Hole 1 - Par 4 - 335 Yards
The first hole on the East course at Merion is a dogleg-right with deep bunkers guarding both sides of the fairway. If you thought you were going to ease into your round, you were wrong. Miss the fairway and big numbers quickly become possible.
I was fortunate to hit a nice, straight drive, right down the middle, setting up an approach from just about 75 yards to a green that slopes from back to front. We quickly learned that finding a green in regulation this day was not going to be enough to guarantee a par. They weren't even rolling as fast as usual due to a lot of recent rain, but the slope, subtle undulations and pin positions made for a very challenging day with the flat stick.
Hole 2 - Par 5 - 526 Yards
No. 2 is the first of the course's two par-5s, playing uphill with out-of-bounds and Ardmore Ave. to the right. Bunkers on the left pinch the fairway in and force players to hit their tee shots farther right than most of us are likely comfortable aiming.
The second shot plays uphill again, and the combination of bunkers and the crowned green make the putting surface look awfully small. It would take a big swing to reach this green in two, and the reward is likely not worth the risk with deep bunkers left and right of this green and the potential for a wayward-hit ball to cross out of bounds to the right.
Laying up to 100 yards or so offers a better sightline for your approach and opens up a view to much more of the green. Play it safely to here with your second shot, and birdie becomes a distinct possibility. Still, given the slope of this green, not even a par is assured until your ball is safely resting in the bottom of the cup.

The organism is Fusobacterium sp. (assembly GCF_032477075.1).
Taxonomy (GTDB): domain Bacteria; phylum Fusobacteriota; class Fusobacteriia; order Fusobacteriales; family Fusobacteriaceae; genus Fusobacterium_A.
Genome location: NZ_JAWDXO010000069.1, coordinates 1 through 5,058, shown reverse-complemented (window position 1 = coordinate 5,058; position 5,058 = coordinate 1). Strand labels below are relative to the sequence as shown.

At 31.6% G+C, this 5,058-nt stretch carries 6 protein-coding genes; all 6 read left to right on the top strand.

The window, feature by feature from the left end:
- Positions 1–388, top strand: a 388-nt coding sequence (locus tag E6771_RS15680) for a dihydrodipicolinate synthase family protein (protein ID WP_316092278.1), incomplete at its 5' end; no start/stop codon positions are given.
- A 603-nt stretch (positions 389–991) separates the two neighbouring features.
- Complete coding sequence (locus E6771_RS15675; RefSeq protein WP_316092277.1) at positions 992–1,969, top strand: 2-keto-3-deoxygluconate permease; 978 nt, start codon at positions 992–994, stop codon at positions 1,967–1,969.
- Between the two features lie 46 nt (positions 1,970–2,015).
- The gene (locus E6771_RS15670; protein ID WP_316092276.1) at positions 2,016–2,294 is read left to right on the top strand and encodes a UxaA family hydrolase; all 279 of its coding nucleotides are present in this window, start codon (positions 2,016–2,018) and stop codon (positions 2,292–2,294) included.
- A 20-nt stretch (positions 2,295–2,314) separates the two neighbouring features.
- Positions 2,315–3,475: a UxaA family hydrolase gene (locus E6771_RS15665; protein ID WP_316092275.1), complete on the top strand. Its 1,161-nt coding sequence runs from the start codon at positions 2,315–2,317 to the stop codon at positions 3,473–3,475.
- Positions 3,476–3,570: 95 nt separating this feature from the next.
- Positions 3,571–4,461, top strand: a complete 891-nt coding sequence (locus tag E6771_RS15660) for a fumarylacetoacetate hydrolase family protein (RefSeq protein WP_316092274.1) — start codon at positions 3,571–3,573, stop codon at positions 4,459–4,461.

Hole 3 - Par 3 - 170 Yards
The third hole is a terrific, tough par-3. It measures 170 from the middle tees, but the wind on this particular day had our caddies recommending we play it more like a 200- or even 210-yard shot. When the U.S. Open was played here in 2013, the tees were stretched so far back that Tiger Woods jokingly called No. 3 "a drivable par-4." This hole may have one of the largest greens on the course -- measuring 49 yards deep -- but getting there in regulation (or even in two) is no easy feat, especially on a really windy day!
Hole 4 - Par 5 - 557 Yards
On the 4th tee, our host pointed out to us one of the genius qualities of Hugh Wilson's design -- the fact that on many holes, the tee boxes do not align with the ideal angles to reach the fairways on the course. Often times, he told us, the tee box will angle left while the fairway angles right, or vice-versa. The 4th was a prime example of that.
I hit what I thought was a very good tee shot on 4 only to find I was still quite short of the cross bunkers and had virtually no chance to reach the green despite the fact that it sits so much lower than the landing area for the drive.
The approach shot into this green offers a pretty -- and pretty intimidating -- look at one of the green complexes that make Merion so great. That green looks huge from 110 yards out, but it is severely sloped from back to front and surrounded by bunkers that are just beckoning to any ball that isn't going to find the heart of the green.
Hole 5 - Par 4 - 394 Yards
The 5th hole is one of my favorites. A narrow stream meanders across the hole in front of the tee box and then down the left side of the hole. It shouldn't be that difficult to avoid, but balls seem to be attracted to it off the tee, and the contours of this hole actively seem to throw poorly played balls left and into the water the closer you get to the green.